Thursday, May 29, 2014

Reckless by Andrew Gross

Ty Hauck gave up his right to investigate local crimes when he retired from the police force and joined a private security firm.  But when he hears about the family that is murdered, and realizes that the wife is a former friend, he can't help but shadow the investigation.  The husband was a big-shot on Wall Street, a trader who bought and sold stocks with values in the billions.  After his death, the discovery is made that he has been dealing outside the rules and his exposure brings down the firm.  Then another trader at another firm also is killed and his firm faces extinction.

About the same time, Hauck is asked to look into the background of the new boyfriend of a local wealthy woman.  The more he looks into the man's background, the shadier he seems and it seems that he is connected somehow to the murders that have been occurring.  Hauck teams up with Treasury Agent Naomi Blum to figure out what is going on and how the murders are involved.  Before they know it, they uncover a vast conspiracy that could wreck the financial markets of the world.  Can they find those responsible before everything crashes down?

Andrew Gross has written a fast-paced thriller that ties into the financial instability that occurred in 2008, and had investors and everyone else fearful.  This is the third Ty Hauck mystery and Ty's background is filled in for the reader.  Even those who don't follow the markets will be compelled to follow the story and see what happens.  This book is recommended for mystery lovers.

Wednesday, May 28, 2014

Booksie's Shelves, May 28, 2014

Summer is here and I'm enjoying being off the clock and daily schedules of taking a kid to and from school every day.  Lots more time for reading and that's a lucky thing as tons of new books have appeared.  Here's the newest titles:

1.  The Keeper, Luke Delaney, mysery, Vine review book
2.  The Qualities Of Wood, Mary Vensel White, mystery, sent by publisher
3.  Phantom Instinct, Meg Gardiner, mystery, sent by publisher
4.  Legend Of A Suicide, David Vann, anthology, Paperbackswap book
5.  The Fortune Hunter, Daisy Goodwin, historical fiction, won in contest
6.  The Quick, Lauren Owen, historical suspense, gift
7.  What Strange Creatures, Emily Arsenault, suspense, sent for book tour
8.  Faceoff, edited by David Baldacci, mystery anthology, sent by publisher
9.  Americanah, Chimamanda Ngozi Adichie, literary fiction, purchased
10.  The Merchant Emperor, Elizabeth Haydon, fantasy, sent by publisher
11.  The Narrow Road To The Deep North, Richard Flanagan, literary fiction, Vine review book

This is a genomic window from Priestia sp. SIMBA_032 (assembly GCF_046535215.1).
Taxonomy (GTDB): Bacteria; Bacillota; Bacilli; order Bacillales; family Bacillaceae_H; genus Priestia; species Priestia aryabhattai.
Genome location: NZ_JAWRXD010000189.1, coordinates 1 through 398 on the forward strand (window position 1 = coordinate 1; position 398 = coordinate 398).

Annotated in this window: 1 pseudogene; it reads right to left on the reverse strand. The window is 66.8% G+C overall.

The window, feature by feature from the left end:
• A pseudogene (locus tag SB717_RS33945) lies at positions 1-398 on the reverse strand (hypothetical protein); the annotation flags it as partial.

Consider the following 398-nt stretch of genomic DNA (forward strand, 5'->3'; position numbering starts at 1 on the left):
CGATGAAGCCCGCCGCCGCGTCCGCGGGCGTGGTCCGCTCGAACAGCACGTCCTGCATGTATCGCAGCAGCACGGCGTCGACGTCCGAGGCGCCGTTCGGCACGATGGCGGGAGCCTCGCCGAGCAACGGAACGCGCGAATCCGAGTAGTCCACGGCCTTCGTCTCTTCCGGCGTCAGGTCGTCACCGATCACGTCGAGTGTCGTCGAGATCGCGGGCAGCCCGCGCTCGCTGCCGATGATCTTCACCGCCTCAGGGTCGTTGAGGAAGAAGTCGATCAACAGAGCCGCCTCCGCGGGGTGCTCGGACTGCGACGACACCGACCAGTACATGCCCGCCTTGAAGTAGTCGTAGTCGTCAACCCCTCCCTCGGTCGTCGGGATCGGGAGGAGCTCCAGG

12.  Fourth Of July Creek, Smith Henderson, literary fiction, Vine review book
13.  The Pleasure Seekers, Tishani Doshi, literary fiction, Paperbackswap book
14.  City Of Whores, Mark Perry, literary fiction, sent by publisher
15.  A Colder War, Charles Cumming, thriller, won in contest
16.  Long Man, Amy Greene, literary fiction, gift
17.  Think Like A Freak, Steven Levitt, nonfiction, sent by publisher

Here's what I'm reading at the moment:

1.  The Luminaries, Eleanor Catton, reading on Kindle
2.  The Flamethrowers, Rachel Kushner, reading on Kindle Fire
3.  The Orphan Master's Son, Adam Johnson, hardback
4.  Field Notes From A Hidden City, Esther Woolfson, hardback
5.  A March Of Folly, Barbara Tuchman, hardback
6.  A Necessary End, Peter Robinson, paperback
7.  The Silent Wife, A.S.A. Harrison, paperback
8.  Here Is Where, Andrew Carroll, paperback
9.  The Leopard, Jo Nesbo, hardback
10.  The Invisible Ones, Steph Penney, hardback
11.  Dying Light, Stuart MacBride, reading on Kindle Fire

Happy Reading!

Tuesday, May 27, 2014

Bobcat And Other Stories by Rebecca Lee

In Bobcat And Other Stories, Rebecca Lee takes the reader on a tour of individuals who attempt to find love and happiness in a variety of way.  Although they may not get the result they want, there is value in the striving for a better life.

There are seven stories.  The title story, 'Bobcat', takes the reader to a dinner party of upward mobility couples and individuals.  The favored guest is a woman who supposedly has lost her arm while on an expedition to a bobcat attack.  The hostess wonders if her story is true, while also worrying about how her dinner is going and the state of her marriage.  In 'Min' a man and woman are students together.  The man is the son of a wealthy Hong Kong family and plans to go home for the summer to work with his father.  He invites the woman to accompany him and offers her summer employment.  She accepts, only to find that her job is to find the perfect wife for her friend, the only man she has ever met she could imagine marrying herself.